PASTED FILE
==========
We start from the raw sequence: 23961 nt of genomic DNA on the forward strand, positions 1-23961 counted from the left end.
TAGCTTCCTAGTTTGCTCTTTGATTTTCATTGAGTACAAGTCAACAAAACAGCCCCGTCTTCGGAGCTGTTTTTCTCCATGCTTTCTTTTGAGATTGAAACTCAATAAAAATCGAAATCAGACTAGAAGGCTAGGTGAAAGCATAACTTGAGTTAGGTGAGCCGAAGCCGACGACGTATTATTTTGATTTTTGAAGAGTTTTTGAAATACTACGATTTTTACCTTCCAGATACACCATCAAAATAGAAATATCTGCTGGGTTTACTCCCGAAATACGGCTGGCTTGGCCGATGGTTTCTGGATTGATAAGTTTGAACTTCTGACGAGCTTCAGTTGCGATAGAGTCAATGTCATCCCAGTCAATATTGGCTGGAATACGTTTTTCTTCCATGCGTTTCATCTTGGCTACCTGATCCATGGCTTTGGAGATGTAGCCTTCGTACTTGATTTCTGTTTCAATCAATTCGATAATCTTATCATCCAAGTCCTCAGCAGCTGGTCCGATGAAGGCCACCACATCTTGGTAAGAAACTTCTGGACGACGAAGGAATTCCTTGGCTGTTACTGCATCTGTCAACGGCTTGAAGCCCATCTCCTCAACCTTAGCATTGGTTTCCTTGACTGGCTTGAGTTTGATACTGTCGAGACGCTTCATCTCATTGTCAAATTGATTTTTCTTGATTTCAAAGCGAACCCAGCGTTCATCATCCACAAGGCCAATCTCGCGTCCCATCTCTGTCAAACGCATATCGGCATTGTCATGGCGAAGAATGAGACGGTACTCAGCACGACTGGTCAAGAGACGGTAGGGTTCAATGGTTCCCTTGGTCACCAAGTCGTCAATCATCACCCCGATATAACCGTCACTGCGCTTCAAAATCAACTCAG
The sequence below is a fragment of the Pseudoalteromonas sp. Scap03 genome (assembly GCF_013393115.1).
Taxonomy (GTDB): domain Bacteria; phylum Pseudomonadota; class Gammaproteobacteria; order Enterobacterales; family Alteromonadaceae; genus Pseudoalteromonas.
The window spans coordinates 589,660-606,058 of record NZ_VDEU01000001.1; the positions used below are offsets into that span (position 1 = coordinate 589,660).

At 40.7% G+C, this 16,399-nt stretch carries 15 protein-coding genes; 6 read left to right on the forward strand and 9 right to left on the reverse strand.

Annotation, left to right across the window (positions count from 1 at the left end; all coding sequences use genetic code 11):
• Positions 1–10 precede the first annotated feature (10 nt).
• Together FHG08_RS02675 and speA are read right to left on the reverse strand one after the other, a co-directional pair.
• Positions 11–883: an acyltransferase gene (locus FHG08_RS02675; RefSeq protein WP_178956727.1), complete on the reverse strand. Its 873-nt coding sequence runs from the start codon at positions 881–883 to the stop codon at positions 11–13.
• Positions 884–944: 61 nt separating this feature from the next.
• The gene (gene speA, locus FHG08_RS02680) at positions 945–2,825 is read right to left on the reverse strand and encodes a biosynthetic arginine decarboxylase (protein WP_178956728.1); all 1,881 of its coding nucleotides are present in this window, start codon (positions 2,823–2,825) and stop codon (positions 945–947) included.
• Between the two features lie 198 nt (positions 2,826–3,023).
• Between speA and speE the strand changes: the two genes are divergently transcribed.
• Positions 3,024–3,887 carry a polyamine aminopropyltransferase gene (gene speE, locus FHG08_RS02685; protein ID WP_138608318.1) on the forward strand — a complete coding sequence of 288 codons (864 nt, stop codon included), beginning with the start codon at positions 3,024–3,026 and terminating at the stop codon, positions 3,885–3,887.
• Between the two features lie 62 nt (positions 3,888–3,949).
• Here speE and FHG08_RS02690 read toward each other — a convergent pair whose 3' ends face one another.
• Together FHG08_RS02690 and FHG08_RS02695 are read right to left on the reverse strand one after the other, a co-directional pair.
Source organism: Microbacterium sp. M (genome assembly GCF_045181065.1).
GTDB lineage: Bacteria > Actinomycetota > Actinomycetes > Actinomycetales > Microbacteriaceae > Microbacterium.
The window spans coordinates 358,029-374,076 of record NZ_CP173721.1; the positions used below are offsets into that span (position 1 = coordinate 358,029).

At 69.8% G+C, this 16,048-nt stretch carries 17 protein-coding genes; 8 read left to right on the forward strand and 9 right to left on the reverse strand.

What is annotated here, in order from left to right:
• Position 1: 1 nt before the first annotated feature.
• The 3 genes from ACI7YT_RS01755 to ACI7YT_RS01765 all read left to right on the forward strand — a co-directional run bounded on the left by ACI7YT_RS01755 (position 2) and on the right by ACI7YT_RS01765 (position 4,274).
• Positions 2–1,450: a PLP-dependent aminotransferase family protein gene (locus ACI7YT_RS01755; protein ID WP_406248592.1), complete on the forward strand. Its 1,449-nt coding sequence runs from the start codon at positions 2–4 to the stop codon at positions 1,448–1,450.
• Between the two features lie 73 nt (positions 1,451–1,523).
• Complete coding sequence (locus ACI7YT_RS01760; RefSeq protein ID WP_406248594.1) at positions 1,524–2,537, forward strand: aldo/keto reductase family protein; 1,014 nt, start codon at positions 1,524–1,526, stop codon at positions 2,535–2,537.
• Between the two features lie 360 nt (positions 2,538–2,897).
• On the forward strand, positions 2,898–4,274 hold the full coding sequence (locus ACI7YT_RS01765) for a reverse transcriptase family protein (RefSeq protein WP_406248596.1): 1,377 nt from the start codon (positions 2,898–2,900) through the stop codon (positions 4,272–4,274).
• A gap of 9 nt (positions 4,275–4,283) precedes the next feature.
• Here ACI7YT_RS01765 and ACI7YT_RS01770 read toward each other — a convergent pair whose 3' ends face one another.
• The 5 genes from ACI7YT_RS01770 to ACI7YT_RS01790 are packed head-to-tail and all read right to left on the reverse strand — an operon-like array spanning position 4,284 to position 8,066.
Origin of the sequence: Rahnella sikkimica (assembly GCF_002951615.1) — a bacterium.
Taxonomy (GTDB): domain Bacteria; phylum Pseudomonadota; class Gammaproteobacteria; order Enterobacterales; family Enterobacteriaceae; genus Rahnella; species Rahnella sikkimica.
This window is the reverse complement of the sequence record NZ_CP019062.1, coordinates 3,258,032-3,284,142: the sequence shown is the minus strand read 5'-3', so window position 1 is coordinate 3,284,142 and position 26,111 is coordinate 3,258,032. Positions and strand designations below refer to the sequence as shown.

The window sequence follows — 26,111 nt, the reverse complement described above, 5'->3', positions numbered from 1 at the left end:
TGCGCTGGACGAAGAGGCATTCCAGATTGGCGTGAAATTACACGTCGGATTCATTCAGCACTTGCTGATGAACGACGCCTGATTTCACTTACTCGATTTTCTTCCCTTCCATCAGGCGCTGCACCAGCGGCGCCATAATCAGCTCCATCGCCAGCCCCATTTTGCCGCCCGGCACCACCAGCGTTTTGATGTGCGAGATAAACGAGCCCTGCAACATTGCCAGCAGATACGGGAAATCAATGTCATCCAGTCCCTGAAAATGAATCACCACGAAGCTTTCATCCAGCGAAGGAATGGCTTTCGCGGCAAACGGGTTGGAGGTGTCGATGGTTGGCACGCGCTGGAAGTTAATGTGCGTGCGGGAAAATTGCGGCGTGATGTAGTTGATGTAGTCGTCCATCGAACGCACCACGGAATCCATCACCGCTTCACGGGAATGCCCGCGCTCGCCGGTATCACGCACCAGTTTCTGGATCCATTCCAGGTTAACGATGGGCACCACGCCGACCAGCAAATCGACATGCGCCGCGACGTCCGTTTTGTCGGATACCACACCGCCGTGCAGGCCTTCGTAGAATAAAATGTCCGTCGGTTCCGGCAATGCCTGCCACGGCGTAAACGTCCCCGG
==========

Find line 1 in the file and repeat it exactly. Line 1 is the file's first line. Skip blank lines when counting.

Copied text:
We start from the raw sequence: 23961 nt of genomic DNA on the forward strand, positions 1-23961 counted from the left end.